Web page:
Coping with Angry Children After Divorce
- Author Dr Marlene Maheu
- Published March 9, 2010
- Word count 391
Unfortunately, parents who had angry and ugly divorces often use their children and teens to get even with their ex-spouses. They might alienate their children by lying and letting the children believe that whatever is wrong is their alienated spouse's fault.
For this reason, the chances of the alienated spouse to get close and be loved by his/her children are lessened over time. The only thing he/she can do is to accept and live with the situation. It's not enough to just wait for the situation to get better on its own; it requires both action and patience.
The same dynamics exist in the children involved. After accepting the losses inevitably tied to divorce, they often can reconnect with the alienated parent - but only when the child is ready. This is where patience is needed. The initial anger often does melt into acceptance, but only if a mature parent is there to receive it.
Here are 12 tips on how to deal with most angry children:
Love him even though he/she shouts, "I don't love you!"
Show your love by expressing it. Talk to your angry children with ban even voice tone, no matter how nasty and mean they are when talking back.
Write letters to her about interesting stuff other than divorce.
Smile and say "How are you doing?".
Don't take the barbs personally if possible.
Tell your other children that mean behavior is not acceptable and you love their angry brother/sister.
Take him to a psychotherapist if alienation continues.
Sit with her and talk it out when you are given the chance.
Ask help from other people who are close to her and let them talk to her about you.
Reframe interpretations as neutral or positive.
Try to get your child to say positive things about other things that you do.
Take care of yourself. Do nice things for yourself when you are working to survive the feeling of loss and rejection by someone you love. You will need to love and nurture yourself. One easily accessible way to nurture yourself is to seek support from online or offline groups whom you can share from your heart about what's happening and how you feel. One such website is SelfhelpMagazine http://www.selfhelpmagazine.com/phorum/index.php Both online and offline friends can be very helpful.
Dr. Marlene M. Maheu is the Editor-in-Chief of SelfHelpMagazine, an award winning online electronic-zine. Visit http://www.selfhelpmagazine.com/and read more articles from Dr. Marlene and other professionals on how to reduce stress.Article source: http://articlebiz.com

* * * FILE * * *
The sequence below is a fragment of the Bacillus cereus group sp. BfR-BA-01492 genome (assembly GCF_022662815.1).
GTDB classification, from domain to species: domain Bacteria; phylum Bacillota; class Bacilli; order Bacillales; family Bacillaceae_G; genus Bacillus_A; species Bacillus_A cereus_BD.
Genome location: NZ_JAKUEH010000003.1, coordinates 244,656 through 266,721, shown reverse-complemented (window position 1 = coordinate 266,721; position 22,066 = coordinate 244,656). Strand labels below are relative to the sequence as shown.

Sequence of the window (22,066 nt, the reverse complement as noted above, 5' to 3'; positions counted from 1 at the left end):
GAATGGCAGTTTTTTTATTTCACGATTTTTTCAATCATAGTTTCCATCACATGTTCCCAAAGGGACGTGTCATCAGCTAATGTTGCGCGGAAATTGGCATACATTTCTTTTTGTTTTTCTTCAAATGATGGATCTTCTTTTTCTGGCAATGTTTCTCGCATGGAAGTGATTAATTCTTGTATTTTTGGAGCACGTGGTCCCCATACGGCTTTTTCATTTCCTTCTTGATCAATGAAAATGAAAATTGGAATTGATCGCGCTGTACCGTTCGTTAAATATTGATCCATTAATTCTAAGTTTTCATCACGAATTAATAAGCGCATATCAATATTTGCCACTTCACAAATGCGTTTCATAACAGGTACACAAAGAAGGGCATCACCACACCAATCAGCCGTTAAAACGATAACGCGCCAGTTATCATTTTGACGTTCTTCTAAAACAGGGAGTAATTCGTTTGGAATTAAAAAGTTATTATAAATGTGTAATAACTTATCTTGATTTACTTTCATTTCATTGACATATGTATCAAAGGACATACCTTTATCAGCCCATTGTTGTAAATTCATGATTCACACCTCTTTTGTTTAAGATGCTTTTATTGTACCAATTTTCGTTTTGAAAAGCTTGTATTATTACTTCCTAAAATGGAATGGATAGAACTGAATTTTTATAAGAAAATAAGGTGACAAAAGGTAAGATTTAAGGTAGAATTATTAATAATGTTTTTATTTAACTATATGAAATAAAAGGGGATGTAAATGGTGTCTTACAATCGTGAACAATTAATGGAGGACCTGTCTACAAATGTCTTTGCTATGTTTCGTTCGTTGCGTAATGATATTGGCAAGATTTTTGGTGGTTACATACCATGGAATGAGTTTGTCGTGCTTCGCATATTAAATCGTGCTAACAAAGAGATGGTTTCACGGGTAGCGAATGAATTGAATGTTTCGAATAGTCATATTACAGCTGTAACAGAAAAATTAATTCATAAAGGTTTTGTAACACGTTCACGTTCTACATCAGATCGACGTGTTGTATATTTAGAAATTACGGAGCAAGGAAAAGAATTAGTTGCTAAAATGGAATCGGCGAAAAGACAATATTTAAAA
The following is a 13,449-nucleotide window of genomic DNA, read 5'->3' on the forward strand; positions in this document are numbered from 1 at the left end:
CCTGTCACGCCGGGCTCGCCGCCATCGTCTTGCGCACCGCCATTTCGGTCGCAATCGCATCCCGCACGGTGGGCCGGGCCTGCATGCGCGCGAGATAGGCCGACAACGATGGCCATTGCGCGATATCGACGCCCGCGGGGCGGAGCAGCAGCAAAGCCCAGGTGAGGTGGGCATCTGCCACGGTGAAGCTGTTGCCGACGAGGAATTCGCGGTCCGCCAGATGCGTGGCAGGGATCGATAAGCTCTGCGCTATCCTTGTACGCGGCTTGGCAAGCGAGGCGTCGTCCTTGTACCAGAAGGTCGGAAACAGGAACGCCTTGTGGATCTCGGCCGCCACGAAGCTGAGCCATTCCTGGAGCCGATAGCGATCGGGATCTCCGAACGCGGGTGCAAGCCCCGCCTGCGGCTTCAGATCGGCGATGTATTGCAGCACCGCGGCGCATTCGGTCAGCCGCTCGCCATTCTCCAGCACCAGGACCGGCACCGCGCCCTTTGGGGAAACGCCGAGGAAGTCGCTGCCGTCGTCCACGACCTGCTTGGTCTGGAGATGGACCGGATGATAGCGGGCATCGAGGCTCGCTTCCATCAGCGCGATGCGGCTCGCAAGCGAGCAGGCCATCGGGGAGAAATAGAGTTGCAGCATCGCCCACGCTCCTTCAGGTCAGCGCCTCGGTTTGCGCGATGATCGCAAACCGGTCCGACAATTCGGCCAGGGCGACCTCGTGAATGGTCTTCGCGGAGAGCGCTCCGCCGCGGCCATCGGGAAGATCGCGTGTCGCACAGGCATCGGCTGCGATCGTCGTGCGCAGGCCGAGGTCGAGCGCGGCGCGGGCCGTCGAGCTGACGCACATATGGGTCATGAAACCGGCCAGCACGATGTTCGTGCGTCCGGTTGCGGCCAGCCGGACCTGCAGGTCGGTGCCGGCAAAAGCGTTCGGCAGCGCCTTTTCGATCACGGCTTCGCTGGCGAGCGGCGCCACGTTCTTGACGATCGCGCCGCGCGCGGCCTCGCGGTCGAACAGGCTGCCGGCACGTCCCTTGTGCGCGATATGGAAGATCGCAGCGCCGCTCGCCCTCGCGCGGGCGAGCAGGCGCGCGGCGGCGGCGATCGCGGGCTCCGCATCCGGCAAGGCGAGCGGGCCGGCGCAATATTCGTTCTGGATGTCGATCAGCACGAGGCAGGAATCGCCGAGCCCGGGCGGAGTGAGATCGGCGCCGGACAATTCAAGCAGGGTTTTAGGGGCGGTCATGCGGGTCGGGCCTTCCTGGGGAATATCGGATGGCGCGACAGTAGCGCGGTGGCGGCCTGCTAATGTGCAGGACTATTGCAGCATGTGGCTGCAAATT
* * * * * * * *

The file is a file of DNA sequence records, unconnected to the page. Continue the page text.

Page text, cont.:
There are no posted comments.
- Suffolk Country Top 5 Rated Divorce Lawyer
- How to Cope with Divorce
- Why Should You Opt For A Postnuptial Agreement?
- What is a C100 Child Arrangements Form and When Do I need One?
- Co-Parenting After Divorce: 3 Benefits for Your Family
- Divorce and Children During the Holidays
- What Factors Determine the Type and Amount of Alimony in Florida?
- Divorce Lawyer in Spring TX
- Spousal Maintenance and A Huge Mistake
- Top 6 Uncovered Branches under Family Law Fort Worth You Must Know
- Fort Worth’s Divorces are Painful, But It Gets Adjusted Overtime
- Navigating the Difficulties of a Divorce
- Contemplating a Divorce? Why You Need a Divorce Lawyers
- Advantages Of Being The First To Meet With A Divorce Lawyer
- Divorce Costs: The Cost Of Revenge
- Family Violence More Likely To Occur In Homes With Kids
- Divorce Property Settlement Myths
- Cross Divorces In Cyprus
- Maintenance After Divorce In Cyprus
- Help Save My Marriage: How to save your marriage when it’s only you making attempts to see it last
- Unexpected Upsides to My Parents Divorce
- Child Custody and Religion During a Divorce
- The Why and How about a Prenuptial Agreement?
- Ex-Spouse Filing For Bankruptcy? How This Affects Child Support
- A Guide To Choose The Right Divorce Lawyer
- Having Trouble Collecting Child Support From Your Ex-Spouse?
- Disconnecting From Your Spouse Online
- How Social Media Is Used In Divorce Proceedings
- Family Law: Dealing with the Stress of Divorce
- Child Custody: Grandparents Vs. Parents